Some may argue that ending Russia's blockade will be seen by Russia as a provocation, or lead to direct conflict between the West and Russia. The United States should remember its history here. The modern US Navy traces its roots to the Naval Act of 1794 when in the face of piracy off the Barbary Coast in North Africa, Congress for the first time approved the construction of warships in order to defend US merchant vessels in the Mediterranean. Ever since the protection of freedom of navigation has been a central function of the US Navy. It is a remarkable departure from long-standing US policy on the freedom of navigation to permit such restrictions to be imposed on international waters in the Black Sea.

Each year, the US Department of Defense provides a report to Congress on Freedom of Navigation with an annex that lists states whose maritime claims restrict freedom of navigation. The latest report, released on April 21 and covering the year 2022, makes no mention of Russia's denial of freedom of navigation in the Black Sea. Presumably, this is because the Montreux Convention establishes treaty-based limitations on military navigation through the Straits, which means freedom of navigation is already curtailed by the treaty. But the Convention's terms in no way impede the free flow of commercial shipping – quite the contrary. It is Russia's actions since February 2022 which now impose restrictions.

The great port of Odesa — which is actually a network of several ports — is the lifeblood of Ukraine's export economy. The country's road and rail network to Europe is already functioning at full capacity and yet is nowhere near robust enough to accommodate all of Ukraine's imports and exports. As nations prepare to gather in London on June 21-22 for the Ukraine Recovery Conference, no step would have a greater immediate impact on Ukraine's economy than opening the port of Odesa for normal commercial shipping, including container shipping. Time is of the essence, as Ukraine's harvest will produce at least 60 million more tons of grain which should flow unimpeded to global markets.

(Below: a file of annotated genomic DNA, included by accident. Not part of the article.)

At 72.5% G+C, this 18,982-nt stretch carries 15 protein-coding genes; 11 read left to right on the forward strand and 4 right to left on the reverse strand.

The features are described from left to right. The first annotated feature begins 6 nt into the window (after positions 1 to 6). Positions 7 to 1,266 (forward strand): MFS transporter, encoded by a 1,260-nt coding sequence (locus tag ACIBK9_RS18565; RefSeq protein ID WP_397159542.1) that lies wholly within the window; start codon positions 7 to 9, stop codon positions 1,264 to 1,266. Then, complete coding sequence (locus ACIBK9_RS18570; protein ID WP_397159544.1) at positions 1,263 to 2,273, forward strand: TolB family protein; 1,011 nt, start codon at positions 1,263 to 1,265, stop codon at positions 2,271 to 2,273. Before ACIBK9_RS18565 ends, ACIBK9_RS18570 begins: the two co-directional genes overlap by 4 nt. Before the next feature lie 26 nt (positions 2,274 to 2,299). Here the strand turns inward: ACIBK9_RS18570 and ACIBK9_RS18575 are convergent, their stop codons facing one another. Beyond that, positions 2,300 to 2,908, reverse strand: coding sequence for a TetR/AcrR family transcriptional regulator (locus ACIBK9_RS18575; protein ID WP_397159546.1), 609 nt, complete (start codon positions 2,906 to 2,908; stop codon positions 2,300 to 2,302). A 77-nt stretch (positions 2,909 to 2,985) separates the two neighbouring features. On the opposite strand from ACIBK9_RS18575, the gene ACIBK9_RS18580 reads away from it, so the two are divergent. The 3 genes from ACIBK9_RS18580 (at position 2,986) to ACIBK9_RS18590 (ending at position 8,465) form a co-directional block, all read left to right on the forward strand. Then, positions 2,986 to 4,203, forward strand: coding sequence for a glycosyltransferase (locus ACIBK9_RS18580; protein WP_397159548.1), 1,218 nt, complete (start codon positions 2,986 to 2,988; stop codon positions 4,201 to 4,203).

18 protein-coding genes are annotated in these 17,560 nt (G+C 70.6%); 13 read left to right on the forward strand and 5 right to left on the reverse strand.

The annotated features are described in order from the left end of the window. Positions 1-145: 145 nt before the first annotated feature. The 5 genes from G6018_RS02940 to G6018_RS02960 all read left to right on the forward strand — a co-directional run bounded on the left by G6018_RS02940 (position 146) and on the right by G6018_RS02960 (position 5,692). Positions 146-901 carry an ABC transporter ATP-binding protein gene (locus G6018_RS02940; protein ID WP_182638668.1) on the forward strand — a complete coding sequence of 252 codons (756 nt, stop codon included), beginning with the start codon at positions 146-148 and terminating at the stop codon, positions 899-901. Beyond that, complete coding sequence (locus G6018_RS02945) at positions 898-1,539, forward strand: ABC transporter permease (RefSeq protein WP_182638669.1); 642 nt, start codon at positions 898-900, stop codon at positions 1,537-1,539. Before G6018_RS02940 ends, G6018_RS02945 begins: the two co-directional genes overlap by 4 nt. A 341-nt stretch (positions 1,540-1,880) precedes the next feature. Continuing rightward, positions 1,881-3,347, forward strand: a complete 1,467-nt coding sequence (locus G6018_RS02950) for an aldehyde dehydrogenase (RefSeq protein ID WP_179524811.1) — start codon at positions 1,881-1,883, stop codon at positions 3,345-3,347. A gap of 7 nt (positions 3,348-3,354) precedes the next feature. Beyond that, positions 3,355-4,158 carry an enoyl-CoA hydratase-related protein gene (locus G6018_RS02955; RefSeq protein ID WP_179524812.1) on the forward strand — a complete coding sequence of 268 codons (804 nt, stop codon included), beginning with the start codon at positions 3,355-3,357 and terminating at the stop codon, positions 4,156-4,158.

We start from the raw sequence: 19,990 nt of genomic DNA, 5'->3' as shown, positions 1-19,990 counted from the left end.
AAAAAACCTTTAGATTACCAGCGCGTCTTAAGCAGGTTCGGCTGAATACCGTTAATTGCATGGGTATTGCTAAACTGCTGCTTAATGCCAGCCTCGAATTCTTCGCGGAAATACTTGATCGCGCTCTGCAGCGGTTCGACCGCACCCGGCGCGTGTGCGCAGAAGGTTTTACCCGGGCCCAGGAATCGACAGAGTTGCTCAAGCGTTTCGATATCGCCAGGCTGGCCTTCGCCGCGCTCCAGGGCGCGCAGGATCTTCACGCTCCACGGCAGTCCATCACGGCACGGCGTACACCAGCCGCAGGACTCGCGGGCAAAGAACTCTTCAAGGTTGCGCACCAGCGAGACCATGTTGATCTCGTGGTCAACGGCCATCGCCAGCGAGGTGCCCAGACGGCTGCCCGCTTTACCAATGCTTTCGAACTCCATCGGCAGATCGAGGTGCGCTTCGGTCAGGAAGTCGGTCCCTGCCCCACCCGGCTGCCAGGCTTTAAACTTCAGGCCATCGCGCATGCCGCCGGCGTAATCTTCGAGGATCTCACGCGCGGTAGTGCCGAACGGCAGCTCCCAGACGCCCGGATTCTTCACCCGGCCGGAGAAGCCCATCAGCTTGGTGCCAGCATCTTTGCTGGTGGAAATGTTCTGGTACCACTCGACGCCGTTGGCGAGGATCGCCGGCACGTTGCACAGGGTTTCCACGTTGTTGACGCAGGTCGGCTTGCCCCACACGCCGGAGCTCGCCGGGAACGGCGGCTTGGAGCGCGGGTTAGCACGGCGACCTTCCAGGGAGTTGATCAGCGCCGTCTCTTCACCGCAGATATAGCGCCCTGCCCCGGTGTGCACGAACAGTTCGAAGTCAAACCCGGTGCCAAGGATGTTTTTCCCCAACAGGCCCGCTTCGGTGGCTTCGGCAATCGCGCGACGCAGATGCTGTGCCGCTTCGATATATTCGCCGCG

The West has, understandably, focused on the provision of military equipment to help Ukraine defend itself against Russian attacks. Far too little attention has been paid to the maritime domain.

Support for freedom of navigation in the Black Sea aligns with long-standing policies of the United States and other nations and principally serves economic, rather than military objectives.

It would be incredibly brazen and ill-considered of Russia to attack international shipping in the open waters of the Black Sea. It is time to call Russia's bluff and open the port of Odesa for good.

Ambassador Kurt Volker is a Distinguished Fellow at the Center for European Policy Analysis. A leading expert in US foreign and national security policy, he served as US Special Representative for Ukraine Negotiations from 2017-2019, and as US Ambassador to NATO from 2008-2009.  

Europe's Edge is CEPA's online journal covering critical topics on the foreign policy docket across Europe and North America. All opinions are those of the author and do not necessarily represent the position or views of the institutions they represent or the Center for European Policy Analysis.